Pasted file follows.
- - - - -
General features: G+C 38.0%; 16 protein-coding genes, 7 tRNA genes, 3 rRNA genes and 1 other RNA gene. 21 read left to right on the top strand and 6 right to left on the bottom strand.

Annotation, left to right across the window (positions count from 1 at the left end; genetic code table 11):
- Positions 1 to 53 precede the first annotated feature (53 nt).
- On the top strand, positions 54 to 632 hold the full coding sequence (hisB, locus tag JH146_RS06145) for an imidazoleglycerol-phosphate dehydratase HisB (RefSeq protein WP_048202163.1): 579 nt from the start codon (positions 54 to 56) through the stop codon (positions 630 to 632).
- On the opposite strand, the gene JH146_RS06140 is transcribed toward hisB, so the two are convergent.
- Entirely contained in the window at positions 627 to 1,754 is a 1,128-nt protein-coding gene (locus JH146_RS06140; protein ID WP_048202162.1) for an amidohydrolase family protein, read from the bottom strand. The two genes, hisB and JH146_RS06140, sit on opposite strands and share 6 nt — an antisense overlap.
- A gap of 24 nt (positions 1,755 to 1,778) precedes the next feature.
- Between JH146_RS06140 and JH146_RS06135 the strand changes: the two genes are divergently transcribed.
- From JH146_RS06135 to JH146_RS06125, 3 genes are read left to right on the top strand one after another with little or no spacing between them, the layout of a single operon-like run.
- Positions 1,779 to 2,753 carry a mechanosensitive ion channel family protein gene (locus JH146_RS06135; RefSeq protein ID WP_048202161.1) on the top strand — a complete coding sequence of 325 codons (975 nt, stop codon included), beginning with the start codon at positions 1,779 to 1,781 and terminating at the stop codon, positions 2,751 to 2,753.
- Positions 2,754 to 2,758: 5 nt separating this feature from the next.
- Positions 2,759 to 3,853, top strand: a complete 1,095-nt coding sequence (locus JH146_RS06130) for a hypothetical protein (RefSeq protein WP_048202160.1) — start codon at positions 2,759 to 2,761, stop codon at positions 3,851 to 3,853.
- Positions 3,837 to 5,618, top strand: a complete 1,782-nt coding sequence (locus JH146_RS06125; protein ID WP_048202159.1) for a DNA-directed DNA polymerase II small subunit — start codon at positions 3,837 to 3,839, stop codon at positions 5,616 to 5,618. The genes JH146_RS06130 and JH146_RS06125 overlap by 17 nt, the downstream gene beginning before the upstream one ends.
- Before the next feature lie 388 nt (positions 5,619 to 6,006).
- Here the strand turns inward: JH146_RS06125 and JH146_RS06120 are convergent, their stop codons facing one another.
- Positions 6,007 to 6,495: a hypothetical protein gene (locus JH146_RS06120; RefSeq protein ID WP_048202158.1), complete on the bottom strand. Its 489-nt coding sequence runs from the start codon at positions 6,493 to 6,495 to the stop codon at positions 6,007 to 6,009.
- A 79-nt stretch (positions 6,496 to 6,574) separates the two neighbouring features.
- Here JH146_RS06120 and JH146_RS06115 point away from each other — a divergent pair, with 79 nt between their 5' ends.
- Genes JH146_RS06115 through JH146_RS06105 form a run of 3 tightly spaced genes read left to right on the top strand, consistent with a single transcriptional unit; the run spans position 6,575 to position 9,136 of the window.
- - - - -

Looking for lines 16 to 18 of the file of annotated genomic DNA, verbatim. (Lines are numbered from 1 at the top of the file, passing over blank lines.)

- Positions 6,007 to 6,495: a hypothetical protein gene (locus JH146_RS06120; RefSeq protein ID WP_048202158.1), complete on the bottom strand. Its 489-nt coding sequence runs from the start codon at positions 6,493 to 6,495 to the stop codon at positions 6,007 to 6,009.
- A 79-nt stretch (positions 6,496 to 6,574) separates the two neighbouring features.
- Here JH146_RS06120 and JH146_RS06115 point away from each other — a divergent pair, with 79 nt between their 5' ends.